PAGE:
Indian business believes Mr Cameron and his hosts will have much to talk about. BG Srinivas, a senior Infosys executive based in London, said there is scope to expand the bilateral relationship: “There are lots of ways that the UK can expand into the Indian market – IT, pharma, telecommunications. In India there are also lots of centres of expertise.” As for increased Indian investment in the UK, he said: “The US is equally attractive, and larger. But within Europe, the UK stands out.”
The issues at stake
*Trade The Prime Minister is keen to build a relationship with a country where the economy is growing at almost 10 per cent a year and offers a likely growing market for British exports. Indian exports are greater to the UK.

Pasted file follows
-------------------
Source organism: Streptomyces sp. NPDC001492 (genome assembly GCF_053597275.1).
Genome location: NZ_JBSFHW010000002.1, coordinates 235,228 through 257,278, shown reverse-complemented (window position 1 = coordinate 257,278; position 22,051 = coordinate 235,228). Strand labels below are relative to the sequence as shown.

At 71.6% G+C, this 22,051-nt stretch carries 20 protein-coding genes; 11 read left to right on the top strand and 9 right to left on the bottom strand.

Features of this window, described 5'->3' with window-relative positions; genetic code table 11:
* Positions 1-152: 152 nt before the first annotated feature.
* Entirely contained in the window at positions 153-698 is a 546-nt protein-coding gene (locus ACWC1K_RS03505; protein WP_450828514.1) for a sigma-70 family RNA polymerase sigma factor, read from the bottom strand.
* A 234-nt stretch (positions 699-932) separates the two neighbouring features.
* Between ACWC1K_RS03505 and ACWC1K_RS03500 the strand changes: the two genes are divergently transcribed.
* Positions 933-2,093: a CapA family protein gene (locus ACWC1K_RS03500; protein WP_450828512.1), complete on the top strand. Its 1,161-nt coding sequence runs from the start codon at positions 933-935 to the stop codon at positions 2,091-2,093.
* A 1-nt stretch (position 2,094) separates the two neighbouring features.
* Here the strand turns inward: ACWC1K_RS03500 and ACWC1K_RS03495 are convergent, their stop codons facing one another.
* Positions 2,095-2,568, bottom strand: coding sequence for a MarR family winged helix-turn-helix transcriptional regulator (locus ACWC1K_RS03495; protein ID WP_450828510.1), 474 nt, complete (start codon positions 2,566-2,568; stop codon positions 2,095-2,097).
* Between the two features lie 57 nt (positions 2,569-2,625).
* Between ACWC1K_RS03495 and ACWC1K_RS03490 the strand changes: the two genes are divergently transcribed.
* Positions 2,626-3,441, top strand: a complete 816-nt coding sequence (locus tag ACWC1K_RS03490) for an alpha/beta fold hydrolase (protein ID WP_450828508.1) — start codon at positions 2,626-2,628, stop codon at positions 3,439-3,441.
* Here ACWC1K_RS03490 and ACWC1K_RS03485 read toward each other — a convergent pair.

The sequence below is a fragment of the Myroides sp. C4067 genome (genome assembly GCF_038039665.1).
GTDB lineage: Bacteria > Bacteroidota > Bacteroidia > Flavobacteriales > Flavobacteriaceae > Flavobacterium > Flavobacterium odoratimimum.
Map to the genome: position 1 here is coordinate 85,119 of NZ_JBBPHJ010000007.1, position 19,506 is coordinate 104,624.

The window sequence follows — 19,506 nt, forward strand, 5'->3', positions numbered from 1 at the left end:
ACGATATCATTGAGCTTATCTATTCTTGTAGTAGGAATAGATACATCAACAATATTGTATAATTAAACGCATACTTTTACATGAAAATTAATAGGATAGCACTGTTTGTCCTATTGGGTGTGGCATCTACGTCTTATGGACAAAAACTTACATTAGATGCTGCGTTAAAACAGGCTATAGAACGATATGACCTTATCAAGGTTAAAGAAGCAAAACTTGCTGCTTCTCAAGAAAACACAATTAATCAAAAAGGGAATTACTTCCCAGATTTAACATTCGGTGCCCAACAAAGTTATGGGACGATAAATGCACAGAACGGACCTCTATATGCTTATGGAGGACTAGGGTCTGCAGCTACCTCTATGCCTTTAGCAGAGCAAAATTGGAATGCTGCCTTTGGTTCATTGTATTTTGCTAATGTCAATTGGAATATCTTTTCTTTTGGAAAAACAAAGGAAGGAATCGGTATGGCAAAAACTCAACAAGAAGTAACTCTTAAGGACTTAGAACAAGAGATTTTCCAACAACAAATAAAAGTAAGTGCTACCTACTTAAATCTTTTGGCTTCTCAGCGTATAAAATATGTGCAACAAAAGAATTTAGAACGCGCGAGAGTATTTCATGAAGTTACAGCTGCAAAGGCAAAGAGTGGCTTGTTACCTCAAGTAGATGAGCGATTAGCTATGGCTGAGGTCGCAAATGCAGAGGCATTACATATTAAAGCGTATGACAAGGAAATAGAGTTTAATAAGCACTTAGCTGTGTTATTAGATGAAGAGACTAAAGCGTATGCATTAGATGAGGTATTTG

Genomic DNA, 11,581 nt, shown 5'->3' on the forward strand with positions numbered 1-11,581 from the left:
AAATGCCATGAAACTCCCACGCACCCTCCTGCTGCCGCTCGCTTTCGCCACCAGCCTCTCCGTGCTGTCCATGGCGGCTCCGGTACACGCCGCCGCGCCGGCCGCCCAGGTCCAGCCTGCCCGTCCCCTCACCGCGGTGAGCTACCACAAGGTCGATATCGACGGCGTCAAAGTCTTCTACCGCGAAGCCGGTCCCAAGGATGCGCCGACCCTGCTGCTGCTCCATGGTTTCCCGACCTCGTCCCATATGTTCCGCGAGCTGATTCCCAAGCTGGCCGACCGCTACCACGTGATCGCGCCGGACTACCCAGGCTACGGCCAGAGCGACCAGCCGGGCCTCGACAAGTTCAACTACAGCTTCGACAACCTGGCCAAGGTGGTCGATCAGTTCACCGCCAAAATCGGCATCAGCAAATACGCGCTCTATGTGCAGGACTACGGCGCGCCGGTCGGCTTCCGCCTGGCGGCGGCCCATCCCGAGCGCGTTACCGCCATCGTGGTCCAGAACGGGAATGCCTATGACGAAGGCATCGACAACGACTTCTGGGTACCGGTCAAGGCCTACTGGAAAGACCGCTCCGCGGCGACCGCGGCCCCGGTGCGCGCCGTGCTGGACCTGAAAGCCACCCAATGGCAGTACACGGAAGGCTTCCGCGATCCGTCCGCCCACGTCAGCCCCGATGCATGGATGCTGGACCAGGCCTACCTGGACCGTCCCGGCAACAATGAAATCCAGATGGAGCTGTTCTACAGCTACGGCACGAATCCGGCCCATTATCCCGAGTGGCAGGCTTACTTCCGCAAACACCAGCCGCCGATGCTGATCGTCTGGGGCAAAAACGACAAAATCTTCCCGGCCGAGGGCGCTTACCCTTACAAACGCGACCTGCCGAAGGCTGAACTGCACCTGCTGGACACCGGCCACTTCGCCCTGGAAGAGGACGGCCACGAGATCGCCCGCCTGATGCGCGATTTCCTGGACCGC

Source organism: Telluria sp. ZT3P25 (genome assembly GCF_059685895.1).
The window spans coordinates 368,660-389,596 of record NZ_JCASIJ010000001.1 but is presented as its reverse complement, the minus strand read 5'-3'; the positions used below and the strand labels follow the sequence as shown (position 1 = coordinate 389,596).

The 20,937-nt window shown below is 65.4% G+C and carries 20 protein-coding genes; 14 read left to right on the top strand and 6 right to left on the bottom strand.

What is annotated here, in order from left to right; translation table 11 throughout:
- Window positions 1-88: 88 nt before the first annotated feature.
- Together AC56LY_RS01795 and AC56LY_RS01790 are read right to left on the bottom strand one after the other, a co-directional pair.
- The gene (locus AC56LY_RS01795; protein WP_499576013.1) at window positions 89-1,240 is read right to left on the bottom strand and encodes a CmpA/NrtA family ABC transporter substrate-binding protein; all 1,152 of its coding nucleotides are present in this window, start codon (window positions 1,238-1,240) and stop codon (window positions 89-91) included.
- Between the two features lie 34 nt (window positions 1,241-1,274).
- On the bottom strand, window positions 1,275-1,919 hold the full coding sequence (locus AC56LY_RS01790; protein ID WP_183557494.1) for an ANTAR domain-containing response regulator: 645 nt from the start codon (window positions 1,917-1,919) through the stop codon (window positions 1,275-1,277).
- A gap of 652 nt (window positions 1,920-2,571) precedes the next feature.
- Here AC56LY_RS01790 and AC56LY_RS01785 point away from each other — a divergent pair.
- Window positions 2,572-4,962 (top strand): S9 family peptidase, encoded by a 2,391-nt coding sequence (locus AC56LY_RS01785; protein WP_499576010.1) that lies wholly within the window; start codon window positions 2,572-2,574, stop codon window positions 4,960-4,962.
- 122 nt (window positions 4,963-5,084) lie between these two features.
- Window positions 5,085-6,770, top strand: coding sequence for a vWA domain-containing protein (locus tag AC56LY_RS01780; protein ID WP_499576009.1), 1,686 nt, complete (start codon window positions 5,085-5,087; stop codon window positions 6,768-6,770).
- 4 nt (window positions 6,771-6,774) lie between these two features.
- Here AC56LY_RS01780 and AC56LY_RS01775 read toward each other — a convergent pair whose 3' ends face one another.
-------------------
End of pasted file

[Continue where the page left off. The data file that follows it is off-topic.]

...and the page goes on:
*Visas Employers in the UK, and many Indians, complain that British visa restrictions need to be eased, to allow them to bring in workers.
*Students The many youngsters seeking an overseas education represents a rich prize for fee-seeking universities. Australian, US and British educators have headed to India in recent years to encourage India’s brightest to head to their shores.
*Security Britain and India have shared security concerns, particularly in Afghanistan, where Britain is deeply committed and where India is wary of its longtime foe, Pakistan, increasing its influence.
*Burma Mr Cameron’s visit comes soon after Burmese military leader Than Shwe arrives to deepen trade with India.
Source : Source: By Andrew Buncombe and Andrew Grice (The Independent), July 26, 2010